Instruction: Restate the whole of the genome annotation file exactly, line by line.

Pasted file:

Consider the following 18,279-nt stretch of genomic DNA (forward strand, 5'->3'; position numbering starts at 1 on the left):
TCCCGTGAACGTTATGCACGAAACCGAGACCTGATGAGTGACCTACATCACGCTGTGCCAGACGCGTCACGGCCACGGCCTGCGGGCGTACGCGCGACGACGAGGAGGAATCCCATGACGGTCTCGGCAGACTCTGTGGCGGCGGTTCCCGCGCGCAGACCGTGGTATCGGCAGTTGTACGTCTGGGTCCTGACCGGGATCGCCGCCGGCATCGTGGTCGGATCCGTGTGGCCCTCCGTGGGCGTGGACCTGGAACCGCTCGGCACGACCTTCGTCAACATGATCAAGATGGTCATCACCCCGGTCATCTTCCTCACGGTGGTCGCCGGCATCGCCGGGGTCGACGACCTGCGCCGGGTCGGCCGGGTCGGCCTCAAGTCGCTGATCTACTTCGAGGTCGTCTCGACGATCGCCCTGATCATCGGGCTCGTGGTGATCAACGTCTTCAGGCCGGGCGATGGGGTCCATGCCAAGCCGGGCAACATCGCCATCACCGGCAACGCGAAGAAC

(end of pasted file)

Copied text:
Consider the following 18,279-nt stretch of genomic DNA (forward strand, 5'->3'; position numbering starts at 1 on the left):
TCCCGTGAACGTTATGCACGAAACCGAGACCTGATGAGTGACCTACATCACGCTGTGCCAGACGCGTCACGGCCACGGCCTGCGGGCGTACGCGCGACGACGAGGAGGAATCCCATGACGGTCTCGGCAGACTCTGTGGCGGCGGTTCCCGCGCGCAGACCGTGGTATCGGCAGTTGTACGTCTGGGTCCTGACCGGGATCGCCGCCGGCATCGTGGTCGGATCCGTGTGGCCCTCCGTGGGCGTGGACCTGGAACCGCTCGGCACGACCTTCGTCAACATGATCAAGATGGTCATCACCCCGGTCATCTTCCTCACGGTGGTCGCCGGCATCGCCGGGGTCGACGACCTGCGCCGGGTCGGCCGGGTCGGCCTCAAGTCGCTGATCTACTTCGAGGTCGTCTCGACGATCGCCCTGATCATCGGGCTCGTGGTGATCAACGTCTTCAGGCCGGGCGATGGGGTCCATGCCAAGCCGGGCAACATCGCCATCACCGGCAACGCGAAGAAC